Elderly Services Program provides Butler County residents with home-based services that can assist with aging-related challenges and help to ensure continued independence.


Carol’s Success

Carol Browne was livinCarol with Lorig in Boston, working a high-pressure job. Her two brothers were living in Michigan, and Massachusetts, each with families and growing careers of their own. Their mother had passed away several years earlier, and their father was living alone in his split-level home in Cincinnati. One night, Carol received a phone call that changed everything. The call was from her father, he was having severe chest pains. Carol advised her father to hang up and call 911.

In the moments following that phone call, Carol was overcome with worry and uncertainty. Had her father been able to make the phone call? Had the ambulance arrived in time? Had he suffered a heart attack? Had he been taken to the hospital? Had he been admitted? If so, to which hospital? There were so many unknowns! Feeling very alone and helpless, she began placing calls to area hospitals and doctor’s offices; trying desperately to piece together what had happened to her father. The stress of this situation was Carol’s breaking point. Something needed to change…there had to be a better way.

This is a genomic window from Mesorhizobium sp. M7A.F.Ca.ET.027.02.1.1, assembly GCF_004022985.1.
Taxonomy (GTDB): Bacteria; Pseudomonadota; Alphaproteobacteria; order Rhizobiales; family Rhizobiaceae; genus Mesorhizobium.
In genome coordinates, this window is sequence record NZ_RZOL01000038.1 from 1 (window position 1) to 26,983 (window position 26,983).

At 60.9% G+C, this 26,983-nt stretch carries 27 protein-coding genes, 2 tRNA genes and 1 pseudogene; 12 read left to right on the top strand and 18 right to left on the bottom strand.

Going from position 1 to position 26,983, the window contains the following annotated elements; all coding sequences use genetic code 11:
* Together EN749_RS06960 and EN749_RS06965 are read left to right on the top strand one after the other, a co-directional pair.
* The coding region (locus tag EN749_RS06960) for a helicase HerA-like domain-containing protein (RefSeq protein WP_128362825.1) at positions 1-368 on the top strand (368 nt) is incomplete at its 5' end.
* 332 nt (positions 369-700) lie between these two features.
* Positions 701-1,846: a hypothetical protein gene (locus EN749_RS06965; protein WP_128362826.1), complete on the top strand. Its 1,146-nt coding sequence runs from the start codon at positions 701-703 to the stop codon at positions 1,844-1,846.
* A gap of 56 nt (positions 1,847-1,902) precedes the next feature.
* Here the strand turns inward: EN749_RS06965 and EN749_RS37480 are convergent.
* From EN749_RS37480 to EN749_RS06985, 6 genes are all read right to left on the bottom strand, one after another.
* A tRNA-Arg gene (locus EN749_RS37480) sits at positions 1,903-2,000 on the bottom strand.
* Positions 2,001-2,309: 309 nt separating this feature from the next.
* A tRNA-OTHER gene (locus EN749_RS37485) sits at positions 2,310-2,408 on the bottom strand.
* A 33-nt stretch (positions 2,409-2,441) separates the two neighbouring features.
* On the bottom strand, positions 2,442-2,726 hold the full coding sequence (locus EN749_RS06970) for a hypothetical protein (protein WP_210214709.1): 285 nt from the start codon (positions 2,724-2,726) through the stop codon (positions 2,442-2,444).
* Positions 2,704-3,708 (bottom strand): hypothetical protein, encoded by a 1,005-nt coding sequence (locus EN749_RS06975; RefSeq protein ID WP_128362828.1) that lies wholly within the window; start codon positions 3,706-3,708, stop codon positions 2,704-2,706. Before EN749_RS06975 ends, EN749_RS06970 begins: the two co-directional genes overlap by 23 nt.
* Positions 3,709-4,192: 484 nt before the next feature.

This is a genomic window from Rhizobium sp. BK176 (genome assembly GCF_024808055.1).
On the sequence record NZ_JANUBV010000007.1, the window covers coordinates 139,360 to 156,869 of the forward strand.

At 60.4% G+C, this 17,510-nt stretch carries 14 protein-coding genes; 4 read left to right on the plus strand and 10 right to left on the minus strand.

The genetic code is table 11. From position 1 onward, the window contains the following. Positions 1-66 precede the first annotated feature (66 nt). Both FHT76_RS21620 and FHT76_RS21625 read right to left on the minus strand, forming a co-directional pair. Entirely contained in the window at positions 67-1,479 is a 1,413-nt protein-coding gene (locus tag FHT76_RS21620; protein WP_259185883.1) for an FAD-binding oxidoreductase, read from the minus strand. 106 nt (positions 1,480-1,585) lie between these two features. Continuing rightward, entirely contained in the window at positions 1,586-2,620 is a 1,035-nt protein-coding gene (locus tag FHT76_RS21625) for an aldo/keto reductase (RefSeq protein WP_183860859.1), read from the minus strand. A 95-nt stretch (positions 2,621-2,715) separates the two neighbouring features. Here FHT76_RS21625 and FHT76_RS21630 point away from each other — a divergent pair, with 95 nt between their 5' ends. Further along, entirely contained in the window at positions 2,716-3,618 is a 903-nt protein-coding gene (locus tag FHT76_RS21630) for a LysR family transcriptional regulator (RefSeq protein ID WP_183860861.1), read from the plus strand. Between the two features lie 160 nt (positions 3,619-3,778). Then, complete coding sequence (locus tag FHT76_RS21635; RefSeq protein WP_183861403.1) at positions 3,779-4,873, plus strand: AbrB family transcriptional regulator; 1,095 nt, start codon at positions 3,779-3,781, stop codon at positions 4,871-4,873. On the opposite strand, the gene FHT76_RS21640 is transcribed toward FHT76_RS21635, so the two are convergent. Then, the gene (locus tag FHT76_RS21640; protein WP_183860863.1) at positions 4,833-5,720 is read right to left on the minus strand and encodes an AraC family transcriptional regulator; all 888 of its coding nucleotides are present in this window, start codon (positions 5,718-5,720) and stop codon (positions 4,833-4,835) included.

Carol and her brothers, living so far away, quickly realized they were unable to provide their father with the care that he needed. It was Carol’s brother who suggested LifeSpan’s Family Connection program, after coming across a radio interview about the program.